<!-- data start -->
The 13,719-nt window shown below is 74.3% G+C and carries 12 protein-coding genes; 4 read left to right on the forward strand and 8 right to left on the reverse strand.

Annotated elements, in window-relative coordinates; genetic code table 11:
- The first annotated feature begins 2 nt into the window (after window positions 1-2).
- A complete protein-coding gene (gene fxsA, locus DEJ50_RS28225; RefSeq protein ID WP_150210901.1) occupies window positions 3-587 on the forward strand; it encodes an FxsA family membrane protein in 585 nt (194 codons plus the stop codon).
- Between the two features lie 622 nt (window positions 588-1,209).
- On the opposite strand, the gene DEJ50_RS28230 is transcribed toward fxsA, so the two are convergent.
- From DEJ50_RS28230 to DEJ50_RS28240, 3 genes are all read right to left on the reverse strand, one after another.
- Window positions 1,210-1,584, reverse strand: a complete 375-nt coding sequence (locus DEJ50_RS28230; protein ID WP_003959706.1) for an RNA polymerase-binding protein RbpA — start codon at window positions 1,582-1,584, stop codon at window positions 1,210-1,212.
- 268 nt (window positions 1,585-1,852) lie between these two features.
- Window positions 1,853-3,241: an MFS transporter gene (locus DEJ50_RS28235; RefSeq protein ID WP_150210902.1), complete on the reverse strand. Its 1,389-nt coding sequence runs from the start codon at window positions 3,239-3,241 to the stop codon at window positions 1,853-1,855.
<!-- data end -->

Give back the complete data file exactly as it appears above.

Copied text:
The 13,719-nt window shown below is 74.3% G+C and carries 12 protein-coding genes; 4 read left to right on the forward strand and 8 right to left on the reverse strand.

Annotated elements, in window-relative coordinates; genetic code table 11:
- The first annotated feature begins 2 nt into the window (after window positions 1-2).
- A complete protein-coding gene (gene fxsA, locus DEJ50_RS28225; RefSeq protein ID WP_150210901.1) occupies window positions 3-587 on the forward strand; it encodes an FxsA family membrane protein in 585 nt (194 codons plus the stop codon).
- Between the two features lie 622 nt (window positions 588-1,209).
- On the opposite strand, the gene DEJ50_RS28230 is transcribed toward fxsA, so the two are convergent.
- From DEJ50_RS28230 to DEJ50_RS28240, 3 genes are all read right to left on the reverse strand, one after another.
- Window positions 1,210-1,584, reverse strand: a complete 375-nt coding sequence (locus DEJ50_RS28230; protein ID WP_003959706.1) for an RNA polymerase-binding protein RbpA — start codon at window positions 1,582-1,584, stop codon at window positions 1,210-1,212.
- 268 nt (window positions 1,585-1,852) lie between these two features.
- Window positions 1,853-3,241: an MFS transporter gene (locus DEJ50_RS28235; RefSeq protein ID WP_150210902.1), complete on the reverse strand. Its 1,389-nt coding sequence runs from the start codon at window positions 3,239-3,241 to the stop codon at window positions 1,853-1,855.